In the midst of natural disasters like Hurricane Ike, some businesses find a way to both help the community and land new clients. To wit: When Ike was ready to pounce on the Gulf Coast, U-Haul offered a free 30-day storage space deal for people in Ike’s path. A U-Haul spokeswoman told Hair Balls this was a no-strings-attached offer that functioned on the “honor system” (no one was required to provide documentation proving they lived in Ike’s path).
Then there are those companies that crib from the Montgomery Burns School of Releasing the Hounds, which is what Public Storage appears to have done in the instance of at least one Houston storage facility.
We were alerted to a strange contract that customers of a Public Storage facility on Westheimer were told they had to sign, releasing the company of liability for any damaged contents before the customers could even look inside their units.
Moreover, even though the storm hit Sept. 12, it appears that Public Storage didn’t notify customers their possessions might be damaged until October 1 – allowing the company to collect another month’s worth of rent.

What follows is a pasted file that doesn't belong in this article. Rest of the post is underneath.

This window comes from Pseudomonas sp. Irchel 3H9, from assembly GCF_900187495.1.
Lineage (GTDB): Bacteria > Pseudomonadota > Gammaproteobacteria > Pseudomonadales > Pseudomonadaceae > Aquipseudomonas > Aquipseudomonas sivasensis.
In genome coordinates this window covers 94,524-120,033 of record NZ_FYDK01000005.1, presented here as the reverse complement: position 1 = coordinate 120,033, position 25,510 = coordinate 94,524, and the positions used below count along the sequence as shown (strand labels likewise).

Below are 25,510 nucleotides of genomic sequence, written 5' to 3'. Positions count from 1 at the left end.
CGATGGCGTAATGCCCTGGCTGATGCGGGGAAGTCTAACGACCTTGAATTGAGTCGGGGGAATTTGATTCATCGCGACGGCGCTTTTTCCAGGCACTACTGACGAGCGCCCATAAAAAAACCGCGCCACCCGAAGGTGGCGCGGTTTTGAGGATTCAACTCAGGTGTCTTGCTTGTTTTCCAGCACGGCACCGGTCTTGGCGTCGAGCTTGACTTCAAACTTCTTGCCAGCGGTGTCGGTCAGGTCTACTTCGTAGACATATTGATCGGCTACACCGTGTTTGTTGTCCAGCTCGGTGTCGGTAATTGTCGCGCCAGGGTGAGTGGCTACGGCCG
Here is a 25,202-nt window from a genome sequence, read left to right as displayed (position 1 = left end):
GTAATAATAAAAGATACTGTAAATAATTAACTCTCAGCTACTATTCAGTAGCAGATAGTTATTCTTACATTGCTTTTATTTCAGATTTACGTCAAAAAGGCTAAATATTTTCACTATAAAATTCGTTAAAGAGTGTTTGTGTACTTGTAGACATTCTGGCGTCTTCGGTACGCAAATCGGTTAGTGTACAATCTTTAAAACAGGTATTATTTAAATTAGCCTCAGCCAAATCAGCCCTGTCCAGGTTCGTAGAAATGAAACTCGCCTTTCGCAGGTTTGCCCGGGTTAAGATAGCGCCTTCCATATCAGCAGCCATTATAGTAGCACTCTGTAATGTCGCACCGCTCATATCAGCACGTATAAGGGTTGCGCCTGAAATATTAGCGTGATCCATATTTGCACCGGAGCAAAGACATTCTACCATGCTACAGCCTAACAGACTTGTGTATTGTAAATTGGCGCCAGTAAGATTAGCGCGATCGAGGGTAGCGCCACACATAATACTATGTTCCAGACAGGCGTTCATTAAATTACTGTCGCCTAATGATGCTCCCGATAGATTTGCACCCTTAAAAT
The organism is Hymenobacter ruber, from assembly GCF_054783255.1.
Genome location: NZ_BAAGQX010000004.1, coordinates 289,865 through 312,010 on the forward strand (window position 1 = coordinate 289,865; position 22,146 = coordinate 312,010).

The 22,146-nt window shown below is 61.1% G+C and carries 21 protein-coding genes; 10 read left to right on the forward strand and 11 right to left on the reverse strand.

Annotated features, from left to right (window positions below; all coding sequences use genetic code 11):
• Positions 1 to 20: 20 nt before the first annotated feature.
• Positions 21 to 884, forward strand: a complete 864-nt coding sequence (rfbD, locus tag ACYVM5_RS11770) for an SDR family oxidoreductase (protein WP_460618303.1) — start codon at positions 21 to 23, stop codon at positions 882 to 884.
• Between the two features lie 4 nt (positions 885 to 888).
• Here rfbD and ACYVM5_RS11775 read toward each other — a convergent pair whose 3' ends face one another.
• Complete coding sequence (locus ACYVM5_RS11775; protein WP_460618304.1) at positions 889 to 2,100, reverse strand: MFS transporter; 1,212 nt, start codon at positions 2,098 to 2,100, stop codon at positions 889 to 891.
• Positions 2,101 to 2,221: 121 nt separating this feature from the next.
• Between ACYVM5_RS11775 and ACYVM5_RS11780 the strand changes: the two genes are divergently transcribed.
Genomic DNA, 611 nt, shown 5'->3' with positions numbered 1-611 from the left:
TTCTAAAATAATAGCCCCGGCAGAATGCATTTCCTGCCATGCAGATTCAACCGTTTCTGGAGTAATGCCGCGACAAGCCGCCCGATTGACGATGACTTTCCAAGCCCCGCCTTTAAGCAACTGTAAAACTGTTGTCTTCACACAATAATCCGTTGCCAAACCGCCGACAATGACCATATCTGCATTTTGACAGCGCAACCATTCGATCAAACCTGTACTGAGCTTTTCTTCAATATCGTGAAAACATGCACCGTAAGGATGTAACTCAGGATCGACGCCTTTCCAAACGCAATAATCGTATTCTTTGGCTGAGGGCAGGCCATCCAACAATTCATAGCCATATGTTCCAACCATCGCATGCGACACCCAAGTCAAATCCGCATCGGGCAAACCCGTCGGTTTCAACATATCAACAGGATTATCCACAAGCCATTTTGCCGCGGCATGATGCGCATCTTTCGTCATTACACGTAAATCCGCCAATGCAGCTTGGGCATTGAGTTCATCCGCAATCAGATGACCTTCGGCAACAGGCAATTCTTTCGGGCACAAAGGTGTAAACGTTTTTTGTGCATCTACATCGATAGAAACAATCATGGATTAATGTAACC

The contract states: “Public Storage has recommended that the contents be thrown away, disposed of and not retained. That knowledge notwithstanding, I insist on viewing the contents and retrieving any items that I desire at my own risk. I also understand I may sustain injury and/or illness in viewing or touching or handling the contents.” (Insisting on looking at your own crap?! Not taking a company’s word that it’s all ruined? The nerve!)
Since there are very few reported human deaths stemming from close contact with wet clothes or furniture, one might think the company is concerned about toxic mold, which begs the question: how many HAZMAT-suited environmental experts did Public Storage hire to analyze the contents of each unit?
This is but one of the questions we had for Public Storage spokesman Clem Tang, who said he’d get back to us after he cleared things through the Public Storage Powers That Be. We still have yet to hear from Clem.
But even if we do hear back from him, he won’t be able to speak to us without signing our own contract, which states, in part: “Hair Balls has recommended that anyone whose head is lodged in their ass correct this situation before proceeding with an interview. That knowledge notwithstanding, I insist on keeping my head firmly ensconced in my ass, at my own risk.”
-- Craig Malisow
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